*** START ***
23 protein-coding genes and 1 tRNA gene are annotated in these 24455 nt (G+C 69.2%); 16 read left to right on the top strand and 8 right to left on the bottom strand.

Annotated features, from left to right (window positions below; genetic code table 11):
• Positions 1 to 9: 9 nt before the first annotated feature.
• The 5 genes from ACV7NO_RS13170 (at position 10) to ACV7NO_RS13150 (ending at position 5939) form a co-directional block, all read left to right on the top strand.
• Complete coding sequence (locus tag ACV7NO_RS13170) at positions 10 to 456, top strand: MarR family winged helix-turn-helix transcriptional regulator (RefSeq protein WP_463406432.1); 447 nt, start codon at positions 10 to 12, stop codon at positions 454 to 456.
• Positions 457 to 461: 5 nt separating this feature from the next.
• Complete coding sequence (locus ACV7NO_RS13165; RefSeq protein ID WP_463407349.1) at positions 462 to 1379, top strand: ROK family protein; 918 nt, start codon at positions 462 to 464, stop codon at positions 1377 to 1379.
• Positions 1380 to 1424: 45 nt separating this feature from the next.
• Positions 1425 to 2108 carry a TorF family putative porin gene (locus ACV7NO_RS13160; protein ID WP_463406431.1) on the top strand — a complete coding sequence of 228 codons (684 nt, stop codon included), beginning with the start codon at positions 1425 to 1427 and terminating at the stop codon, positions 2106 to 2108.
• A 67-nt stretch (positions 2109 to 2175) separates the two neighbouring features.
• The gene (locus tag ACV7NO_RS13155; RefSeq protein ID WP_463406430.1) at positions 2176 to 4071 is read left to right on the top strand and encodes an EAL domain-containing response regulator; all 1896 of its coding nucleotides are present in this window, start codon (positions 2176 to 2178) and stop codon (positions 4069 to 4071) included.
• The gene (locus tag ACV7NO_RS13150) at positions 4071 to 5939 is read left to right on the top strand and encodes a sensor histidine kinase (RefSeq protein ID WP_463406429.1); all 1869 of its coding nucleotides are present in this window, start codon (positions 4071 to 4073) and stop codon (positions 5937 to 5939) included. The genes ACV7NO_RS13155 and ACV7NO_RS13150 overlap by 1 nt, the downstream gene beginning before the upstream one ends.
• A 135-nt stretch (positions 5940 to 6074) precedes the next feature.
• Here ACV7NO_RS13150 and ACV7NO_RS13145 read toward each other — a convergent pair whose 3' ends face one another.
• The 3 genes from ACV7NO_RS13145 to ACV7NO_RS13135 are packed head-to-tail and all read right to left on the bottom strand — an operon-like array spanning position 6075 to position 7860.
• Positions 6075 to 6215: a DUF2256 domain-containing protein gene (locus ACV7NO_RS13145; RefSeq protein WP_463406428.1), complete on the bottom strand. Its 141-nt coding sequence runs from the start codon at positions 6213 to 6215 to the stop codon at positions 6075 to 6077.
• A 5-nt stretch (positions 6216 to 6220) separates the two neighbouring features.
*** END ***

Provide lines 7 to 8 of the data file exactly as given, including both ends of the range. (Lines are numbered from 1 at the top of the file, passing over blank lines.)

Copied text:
• Complete coding sequence (locus ACV7NO_RS13165; RefSeq protein ID WP_463407349.1) at positions 462 to 1379, top strand: ROK family protein; 918 nt, start codon at positions 462 to 464, stop codon at positions 1377 to 1379.
• Positions 1380 to 1424: 45 nt separating this feature from the next.